There were only a couple of other people in the church at the time, but it was a very nice way to spend a relaxing lunch time session. I went back later to the church on another evening and found what looked like a community choir practicing songs in the space that had previously been used by the opera singers. This church was alive with musical activity and I really quite liked it!
What I really enjoyed was wandering the streets away from the Paddington Station area, trying to get away from the tourists and get to the “real” areas where people actually lived. I decided to turn right after leaving the Hilton and walk as far as I could.
This took me into more row houses and less shops and restaurants. I still found interesting restaurants, such as Zorbas, a Greek restaurant that had a sign by the door showing it to be a gathering spot for the Olympiacos Piraeus Football Club, UK.
I also found the Peruvian Ambassador’s residence nestled amongst other houses on a side street. I quickly noticed two other countries’ ambassador residences, but they were not as well sign-posted and the countries’ flags were twisted around the flagpoles, making it difficult to determine which countries they were.
Peruvian ambassador’s home.
Wandering around this area was much quieter and more peaceful than the Paddington Station area. I still saw quite a few small boutique hotels here and there, which meant there were still plenty of tourists around. But it was much more of a neighborhood feeling, which I appreciated after being stuck in a hotel room for four nights.
There were, of course, still more pubs and chain restaurants here and there, with other ethnic options such as a Moroccan restaurant called the CousCous Café, tucked in between.
There was also a small garden with the bust of someone named George Kastrioti-Skanderbeg, who it claimed was an Albanian national hero and defender of Western Civilization. To be honest, I have no idea why it was there, but it was a pretty space and it helped make the neighborhood even more interesting.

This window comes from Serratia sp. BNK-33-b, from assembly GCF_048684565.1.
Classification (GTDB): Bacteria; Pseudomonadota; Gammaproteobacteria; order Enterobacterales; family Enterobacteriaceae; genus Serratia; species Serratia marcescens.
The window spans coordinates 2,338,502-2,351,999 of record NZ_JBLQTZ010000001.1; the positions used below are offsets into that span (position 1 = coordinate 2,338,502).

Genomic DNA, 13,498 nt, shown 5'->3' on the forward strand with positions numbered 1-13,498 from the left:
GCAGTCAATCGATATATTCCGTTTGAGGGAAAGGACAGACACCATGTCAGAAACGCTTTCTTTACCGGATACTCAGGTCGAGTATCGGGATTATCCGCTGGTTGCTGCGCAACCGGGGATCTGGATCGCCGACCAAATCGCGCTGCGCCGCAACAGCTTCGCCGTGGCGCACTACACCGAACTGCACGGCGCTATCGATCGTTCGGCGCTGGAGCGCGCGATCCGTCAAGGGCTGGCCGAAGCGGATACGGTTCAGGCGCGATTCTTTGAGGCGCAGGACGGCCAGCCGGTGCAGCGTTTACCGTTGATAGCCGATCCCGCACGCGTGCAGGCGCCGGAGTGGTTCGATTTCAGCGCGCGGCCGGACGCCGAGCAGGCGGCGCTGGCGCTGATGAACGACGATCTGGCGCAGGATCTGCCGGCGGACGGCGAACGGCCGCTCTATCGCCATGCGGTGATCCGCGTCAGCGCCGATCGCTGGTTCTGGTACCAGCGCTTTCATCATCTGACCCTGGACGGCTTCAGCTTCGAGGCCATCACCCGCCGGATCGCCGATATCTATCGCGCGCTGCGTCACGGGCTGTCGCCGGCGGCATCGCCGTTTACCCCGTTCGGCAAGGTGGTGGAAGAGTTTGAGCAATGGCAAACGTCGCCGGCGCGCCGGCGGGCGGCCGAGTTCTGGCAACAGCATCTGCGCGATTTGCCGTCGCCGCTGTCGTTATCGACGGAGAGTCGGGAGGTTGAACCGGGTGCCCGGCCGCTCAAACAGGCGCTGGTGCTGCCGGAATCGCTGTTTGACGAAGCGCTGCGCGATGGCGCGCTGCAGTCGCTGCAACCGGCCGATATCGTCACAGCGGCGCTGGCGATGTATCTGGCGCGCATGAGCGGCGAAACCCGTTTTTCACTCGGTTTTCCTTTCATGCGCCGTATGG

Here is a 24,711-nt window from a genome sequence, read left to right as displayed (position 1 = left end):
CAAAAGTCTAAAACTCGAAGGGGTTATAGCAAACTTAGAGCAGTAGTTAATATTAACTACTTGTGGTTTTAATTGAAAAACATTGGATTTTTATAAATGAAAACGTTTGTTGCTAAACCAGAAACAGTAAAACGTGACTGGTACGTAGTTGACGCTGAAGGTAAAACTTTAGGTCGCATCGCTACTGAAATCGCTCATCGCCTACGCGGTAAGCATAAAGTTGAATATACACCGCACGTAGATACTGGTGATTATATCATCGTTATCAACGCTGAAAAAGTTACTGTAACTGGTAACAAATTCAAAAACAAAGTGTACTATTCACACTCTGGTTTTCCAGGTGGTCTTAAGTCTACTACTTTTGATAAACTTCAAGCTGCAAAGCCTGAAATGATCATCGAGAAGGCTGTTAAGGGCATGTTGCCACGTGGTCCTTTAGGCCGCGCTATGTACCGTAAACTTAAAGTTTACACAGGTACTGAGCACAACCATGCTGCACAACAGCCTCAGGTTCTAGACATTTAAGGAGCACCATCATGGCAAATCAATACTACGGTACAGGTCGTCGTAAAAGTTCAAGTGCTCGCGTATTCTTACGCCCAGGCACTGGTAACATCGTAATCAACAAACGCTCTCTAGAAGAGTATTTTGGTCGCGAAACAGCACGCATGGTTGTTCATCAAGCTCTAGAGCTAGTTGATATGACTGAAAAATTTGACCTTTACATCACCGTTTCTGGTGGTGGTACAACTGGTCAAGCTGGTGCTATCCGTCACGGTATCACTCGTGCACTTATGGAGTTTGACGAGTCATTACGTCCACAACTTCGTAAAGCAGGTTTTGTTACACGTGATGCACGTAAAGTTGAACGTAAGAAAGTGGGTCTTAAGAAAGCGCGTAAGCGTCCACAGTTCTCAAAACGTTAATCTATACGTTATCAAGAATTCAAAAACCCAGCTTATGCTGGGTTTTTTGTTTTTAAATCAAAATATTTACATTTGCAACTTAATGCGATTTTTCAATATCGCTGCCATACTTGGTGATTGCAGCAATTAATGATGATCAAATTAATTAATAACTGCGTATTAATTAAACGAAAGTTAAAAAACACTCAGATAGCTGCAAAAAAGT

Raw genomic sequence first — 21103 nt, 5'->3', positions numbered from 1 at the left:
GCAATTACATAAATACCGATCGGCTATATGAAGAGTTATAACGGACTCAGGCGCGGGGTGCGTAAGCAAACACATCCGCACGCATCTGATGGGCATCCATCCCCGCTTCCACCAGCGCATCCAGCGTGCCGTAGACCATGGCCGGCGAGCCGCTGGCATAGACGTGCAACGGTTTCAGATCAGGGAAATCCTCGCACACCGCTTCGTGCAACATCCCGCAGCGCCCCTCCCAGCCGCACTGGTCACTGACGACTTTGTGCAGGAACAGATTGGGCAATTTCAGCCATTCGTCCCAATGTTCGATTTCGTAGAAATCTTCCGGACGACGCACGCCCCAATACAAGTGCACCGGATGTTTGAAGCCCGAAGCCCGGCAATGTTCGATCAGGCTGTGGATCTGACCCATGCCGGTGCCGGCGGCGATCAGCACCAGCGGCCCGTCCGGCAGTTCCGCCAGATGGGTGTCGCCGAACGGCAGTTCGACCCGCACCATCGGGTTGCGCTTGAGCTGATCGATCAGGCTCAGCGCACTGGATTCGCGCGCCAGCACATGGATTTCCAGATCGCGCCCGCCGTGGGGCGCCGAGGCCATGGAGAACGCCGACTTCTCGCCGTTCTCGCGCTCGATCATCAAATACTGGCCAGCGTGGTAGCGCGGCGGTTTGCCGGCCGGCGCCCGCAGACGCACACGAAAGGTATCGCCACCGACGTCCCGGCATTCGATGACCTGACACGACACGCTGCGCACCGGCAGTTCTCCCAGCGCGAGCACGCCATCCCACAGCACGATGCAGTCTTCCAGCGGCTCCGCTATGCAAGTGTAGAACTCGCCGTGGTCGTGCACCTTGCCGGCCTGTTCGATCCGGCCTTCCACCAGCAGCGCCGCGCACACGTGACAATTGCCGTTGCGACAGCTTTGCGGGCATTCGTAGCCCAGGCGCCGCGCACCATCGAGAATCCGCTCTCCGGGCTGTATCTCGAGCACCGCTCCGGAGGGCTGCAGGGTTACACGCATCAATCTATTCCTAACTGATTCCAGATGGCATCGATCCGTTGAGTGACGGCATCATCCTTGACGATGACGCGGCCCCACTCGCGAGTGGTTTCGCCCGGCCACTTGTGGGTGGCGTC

So as I made my final trip back towards my hotel to pack my bags and head back to China, I took one last look around the area that had become my home for a short time. I hope others will also enjoy wandering around aimlessly to see where they eventually end up if they are visiting the area in the future.
The Heathrow Express train is a 15-minute ride from Heathrow Airport to the Paddington Station (at a one-way cost of 21.50 GBP).
Just don’t make the same mistake I did upon leaving the airport and hop on the first train you see. The line is shared with other regular trains, which are not of the express variety. It still only took about 30 minutes, but there were a lot more people on the train and I am sure it was quite a bit cheaper than what I paid for the Heathrow Express ticket.
Bronze Paddington Bear statue on track one in the train station.
I also recommend going over to Track 1 inside the station and looking beneath the big clock, where there is a bronze statue of Paddington Bear, where he was supposedly found by the British family in the first book that brought him to fame.
A few feet away there is another, more modern plaque on the wall, which tells you that they filmed the Paddington Bear movie there in 2013.
I guess, in the end, the Bear is an important part of the area and one that should be embraced. My daughter had it right all along!